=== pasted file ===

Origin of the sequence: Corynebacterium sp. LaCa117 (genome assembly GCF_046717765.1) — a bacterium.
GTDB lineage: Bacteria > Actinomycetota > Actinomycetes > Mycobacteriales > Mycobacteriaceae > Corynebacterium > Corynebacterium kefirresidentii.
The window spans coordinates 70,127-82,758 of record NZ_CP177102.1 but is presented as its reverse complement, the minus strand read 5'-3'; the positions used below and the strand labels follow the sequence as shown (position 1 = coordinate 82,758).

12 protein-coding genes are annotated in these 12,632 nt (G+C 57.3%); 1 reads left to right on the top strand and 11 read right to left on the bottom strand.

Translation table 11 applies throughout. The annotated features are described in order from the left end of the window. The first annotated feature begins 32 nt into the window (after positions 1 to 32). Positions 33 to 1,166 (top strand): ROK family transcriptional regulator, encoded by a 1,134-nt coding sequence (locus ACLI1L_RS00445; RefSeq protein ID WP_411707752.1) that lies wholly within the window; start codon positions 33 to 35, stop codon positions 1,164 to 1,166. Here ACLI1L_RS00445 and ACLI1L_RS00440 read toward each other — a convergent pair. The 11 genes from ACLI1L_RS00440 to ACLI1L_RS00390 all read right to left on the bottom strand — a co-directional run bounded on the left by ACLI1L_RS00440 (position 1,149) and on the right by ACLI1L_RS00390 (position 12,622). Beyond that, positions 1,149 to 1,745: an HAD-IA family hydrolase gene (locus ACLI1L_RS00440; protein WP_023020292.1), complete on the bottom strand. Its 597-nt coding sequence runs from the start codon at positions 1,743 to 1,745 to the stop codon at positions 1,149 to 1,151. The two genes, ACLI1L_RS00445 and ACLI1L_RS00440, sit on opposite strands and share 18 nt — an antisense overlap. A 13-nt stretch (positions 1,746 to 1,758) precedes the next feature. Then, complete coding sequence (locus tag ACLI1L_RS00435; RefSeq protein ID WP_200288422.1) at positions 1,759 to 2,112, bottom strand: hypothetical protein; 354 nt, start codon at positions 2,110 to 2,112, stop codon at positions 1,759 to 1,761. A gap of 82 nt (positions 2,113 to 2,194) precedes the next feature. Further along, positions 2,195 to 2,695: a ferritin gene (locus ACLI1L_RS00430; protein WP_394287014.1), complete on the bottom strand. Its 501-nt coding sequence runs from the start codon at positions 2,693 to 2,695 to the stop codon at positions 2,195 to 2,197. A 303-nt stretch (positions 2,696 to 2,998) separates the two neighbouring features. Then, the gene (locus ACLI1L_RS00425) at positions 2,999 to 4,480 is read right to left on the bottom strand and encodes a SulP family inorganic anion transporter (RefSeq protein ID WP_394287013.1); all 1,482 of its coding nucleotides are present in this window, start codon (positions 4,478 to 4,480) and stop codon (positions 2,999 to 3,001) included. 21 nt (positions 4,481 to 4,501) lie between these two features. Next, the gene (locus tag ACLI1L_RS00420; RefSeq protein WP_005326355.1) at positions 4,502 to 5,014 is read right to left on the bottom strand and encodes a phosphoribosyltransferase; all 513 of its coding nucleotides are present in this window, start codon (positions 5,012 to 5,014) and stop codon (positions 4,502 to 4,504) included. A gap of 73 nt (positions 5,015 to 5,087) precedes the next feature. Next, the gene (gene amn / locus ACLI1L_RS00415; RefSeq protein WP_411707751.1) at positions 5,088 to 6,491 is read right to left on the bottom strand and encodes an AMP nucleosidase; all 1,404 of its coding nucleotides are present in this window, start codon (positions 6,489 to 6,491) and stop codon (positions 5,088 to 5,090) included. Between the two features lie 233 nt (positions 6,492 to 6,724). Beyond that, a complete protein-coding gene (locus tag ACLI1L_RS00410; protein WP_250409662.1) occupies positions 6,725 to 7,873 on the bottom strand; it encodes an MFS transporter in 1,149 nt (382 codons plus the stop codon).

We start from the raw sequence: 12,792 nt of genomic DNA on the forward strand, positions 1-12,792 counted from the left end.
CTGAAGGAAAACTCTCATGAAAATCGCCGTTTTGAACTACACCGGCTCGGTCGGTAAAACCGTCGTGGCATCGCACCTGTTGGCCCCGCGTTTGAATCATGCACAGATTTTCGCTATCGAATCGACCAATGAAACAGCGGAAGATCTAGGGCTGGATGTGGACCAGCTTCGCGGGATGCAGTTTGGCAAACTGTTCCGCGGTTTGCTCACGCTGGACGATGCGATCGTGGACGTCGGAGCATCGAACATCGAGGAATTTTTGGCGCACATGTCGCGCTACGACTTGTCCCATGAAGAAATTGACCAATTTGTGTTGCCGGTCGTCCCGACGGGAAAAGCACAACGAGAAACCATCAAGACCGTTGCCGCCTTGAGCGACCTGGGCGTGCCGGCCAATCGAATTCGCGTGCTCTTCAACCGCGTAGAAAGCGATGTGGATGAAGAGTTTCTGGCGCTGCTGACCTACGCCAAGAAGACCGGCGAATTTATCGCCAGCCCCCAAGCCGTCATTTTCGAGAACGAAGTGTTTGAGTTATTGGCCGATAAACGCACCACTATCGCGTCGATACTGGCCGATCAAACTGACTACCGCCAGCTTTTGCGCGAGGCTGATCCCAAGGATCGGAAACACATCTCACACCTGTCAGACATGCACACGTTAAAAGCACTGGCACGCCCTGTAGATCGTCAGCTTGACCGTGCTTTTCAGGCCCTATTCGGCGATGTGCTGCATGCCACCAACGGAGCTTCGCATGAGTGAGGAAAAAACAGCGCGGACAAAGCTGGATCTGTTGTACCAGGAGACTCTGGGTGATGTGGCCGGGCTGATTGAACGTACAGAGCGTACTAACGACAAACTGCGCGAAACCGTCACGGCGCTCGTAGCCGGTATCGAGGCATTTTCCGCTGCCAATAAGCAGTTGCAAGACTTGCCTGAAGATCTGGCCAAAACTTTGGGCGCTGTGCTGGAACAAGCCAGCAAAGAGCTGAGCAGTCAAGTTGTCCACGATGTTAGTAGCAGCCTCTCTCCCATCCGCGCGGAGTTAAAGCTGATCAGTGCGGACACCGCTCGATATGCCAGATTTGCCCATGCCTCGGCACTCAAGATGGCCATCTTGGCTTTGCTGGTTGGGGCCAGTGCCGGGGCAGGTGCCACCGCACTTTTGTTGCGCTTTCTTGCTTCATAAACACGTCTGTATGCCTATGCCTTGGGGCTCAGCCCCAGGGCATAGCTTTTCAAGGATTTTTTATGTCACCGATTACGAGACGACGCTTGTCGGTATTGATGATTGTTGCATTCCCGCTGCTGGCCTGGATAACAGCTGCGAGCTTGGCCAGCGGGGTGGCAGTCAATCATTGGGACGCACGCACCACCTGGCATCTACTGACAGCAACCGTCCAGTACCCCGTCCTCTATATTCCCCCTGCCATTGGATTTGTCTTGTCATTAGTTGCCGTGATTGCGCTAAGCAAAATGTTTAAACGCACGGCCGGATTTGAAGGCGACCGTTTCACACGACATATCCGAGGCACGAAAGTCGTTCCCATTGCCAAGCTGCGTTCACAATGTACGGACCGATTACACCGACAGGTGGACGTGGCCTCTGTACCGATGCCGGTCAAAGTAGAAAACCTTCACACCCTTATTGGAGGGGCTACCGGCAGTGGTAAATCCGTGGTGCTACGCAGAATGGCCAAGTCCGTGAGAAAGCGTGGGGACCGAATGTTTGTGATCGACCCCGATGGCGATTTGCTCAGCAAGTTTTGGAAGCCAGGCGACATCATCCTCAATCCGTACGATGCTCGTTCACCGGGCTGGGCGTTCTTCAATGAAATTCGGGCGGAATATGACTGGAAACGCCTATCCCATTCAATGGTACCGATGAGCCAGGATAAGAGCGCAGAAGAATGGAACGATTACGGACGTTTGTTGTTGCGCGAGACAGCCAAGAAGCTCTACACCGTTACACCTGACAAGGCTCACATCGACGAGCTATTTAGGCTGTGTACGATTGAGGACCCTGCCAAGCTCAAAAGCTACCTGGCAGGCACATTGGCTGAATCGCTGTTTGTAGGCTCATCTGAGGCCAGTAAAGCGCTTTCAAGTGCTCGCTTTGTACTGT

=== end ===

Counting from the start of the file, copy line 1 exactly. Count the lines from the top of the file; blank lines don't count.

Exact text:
Origin of the sequence: Corynebacterium sp. LaCa117 (genome assembly GCF_046717765.1) — a bacterium.